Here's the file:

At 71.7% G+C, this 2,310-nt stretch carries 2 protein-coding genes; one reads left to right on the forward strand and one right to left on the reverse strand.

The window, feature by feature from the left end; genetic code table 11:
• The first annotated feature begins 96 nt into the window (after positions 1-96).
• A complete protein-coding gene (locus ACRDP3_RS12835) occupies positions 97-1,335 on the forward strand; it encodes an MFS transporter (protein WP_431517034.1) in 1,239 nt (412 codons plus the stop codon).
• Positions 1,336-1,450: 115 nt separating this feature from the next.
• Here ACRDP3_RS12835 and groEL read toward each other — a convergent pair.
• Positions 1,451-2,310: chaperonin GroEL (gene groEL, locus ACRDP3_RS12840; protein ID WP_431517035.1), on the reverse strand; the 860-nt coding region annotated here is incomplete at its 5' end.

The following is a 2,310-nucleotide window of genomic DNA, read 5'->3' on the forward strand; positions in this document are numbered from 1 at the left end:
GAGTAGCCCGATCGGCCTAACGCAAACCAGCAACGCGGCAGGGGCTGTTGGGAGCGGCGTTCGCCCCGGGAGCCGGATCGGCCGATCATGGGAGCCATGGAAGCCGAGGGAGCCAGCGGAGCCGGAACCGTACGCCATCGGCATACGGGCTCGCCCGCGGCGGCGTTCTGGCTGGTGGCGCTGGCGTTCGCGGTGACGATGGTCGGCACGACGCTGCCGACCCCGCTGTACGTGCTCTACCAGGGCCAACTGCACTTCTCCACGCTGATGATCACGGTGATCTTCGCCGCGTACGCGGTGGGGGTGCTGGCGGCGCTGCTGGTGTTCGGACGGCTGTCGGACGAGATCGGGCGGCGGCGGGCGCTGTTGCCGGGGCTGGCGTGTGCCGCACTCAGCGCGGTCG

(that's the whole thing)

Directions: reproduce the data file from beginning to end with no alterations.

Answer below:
At 71.7% G+C, this 2,310-nt stretch carries 2 protein-coding genes; one reads left to right on the forward strand and one right to left on the reverse strand.

The window, feature by feature from the left end; genetic code table 11:
• The first annotated feature begins 96 nt into the window (after positions 1-96).
• A complete protein-coding gene (locus ACRDP3_RS12835) occupies positions 97-1,335 on the forward strand; it encodes an MFS transporter (protein WP_431517034.1) in 1,239 nt (412 codons plus the stop codon).
• Positions 1,336-1,450: 115 nt separating this feature from the next.
• Here ACRDP3_RS12835 and groEL read toward each other — a convergent pair.
• Positions 1,451-2,310: chaperonin GroEL (gene groEL, locus ACRDP3_RS12840; protein ID WP_431517035.1), on the reverse strand; the 860-nt coding region annotated here is incomplete at its 5' end.

The following is a 2,310-nucleotide window of genomic DNA, read 5'->3' on the forward strand; positions in this document are numbered from 1 at the left end:
GAGTAGCCCGATCGGCCTAACGCAAACCAGCAACGCGGCAGGGGCTGTTGGGAGCGGCGTTCGCCCCGGGAGCCGGATCGGCCGATCATGGGAGCCATGGAAGCCGAGGGAGCCAGCGGAGCCGGAACCGTACGCCATCGGCATACGGGCTCGCCCGCGGCGGCGTTCTGGCTGGTGGCGCTGGCGTTCGCGGTGACGATGGTCGGCACGACGCTGCCGACCCCGCTGTACGTGCTCTACCAGGGCCAACTGCACTTCTCCACGCTGATGATCACGGTGATCTTCGCCGCGTACGCGGTGGGGGTGCTGGCGGCGCTGCTGGTGTTCGGACGGCTGTCGGACGAGATCGGGCGGCGGCGGGCGCTGTTGCCGGGGCTGGCGTGTGCCGCACTCAGCGCGGTCG